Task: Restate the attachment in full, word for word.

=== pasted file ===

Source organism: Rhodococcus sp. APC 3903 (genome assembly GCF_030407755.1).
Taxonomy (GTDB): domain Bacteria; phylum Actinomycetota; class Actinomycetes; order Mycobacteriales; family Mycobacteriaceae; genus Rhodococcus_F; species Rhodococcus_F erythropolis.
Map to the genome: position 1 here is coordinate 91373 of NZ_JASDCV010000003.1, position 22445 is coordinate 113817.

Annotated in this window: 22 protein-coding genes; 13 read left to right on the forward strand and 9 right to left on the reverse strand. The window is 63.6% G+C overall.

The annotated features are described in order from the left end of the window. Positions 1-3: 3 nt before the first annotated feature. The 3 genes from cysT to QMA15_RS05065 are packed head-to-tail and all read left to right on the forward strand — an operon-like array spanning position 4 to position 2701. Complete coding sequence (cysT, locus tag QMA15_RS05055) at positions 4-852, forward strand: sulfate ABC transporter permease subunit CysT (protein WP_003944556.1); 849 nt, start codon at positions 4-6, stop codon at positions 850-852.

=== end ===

Source organism: Rhodococcus sp. APC 3903 (genome assembly GCF_030407755.1).
Taxonomy (GTDB): domain Bacteria; phylum Actinomycetota; class Actinomycetes; order Mycobacteriales; family Mycobacteriaceae; genus Rhodococcus_F; species Rhodococcus_F erythropolis.
Map to the genome: position 1 here is coordinate 91373 of NZ_JASDCV010000003.1, position 22445 is coordinate 113817.

Annotated in this window: 22 protein-coding genes; 13 read left to right on the forward strand and 9 right to left on the reverse strand. The window is 63.6% G+C overall.

The annotated features are described in order from the left end of the window. Positions 1-3: 3 nt before the first annotated feature. The 3 genes from cysT to QMA15_RS05065 are packed head-to-tail and all read left to right on the forward strand — an operon-like array spanning position 4 to position 2701. Complete coding sequence (cysT, locus tag QMA15_RS05055) at positions 4-852, forward strand: sulfate ABC transporter permease subunit CysT (protein WP_003944556.1); 849 nt, start codon at positions 4-6, stop codon at positions 850-852.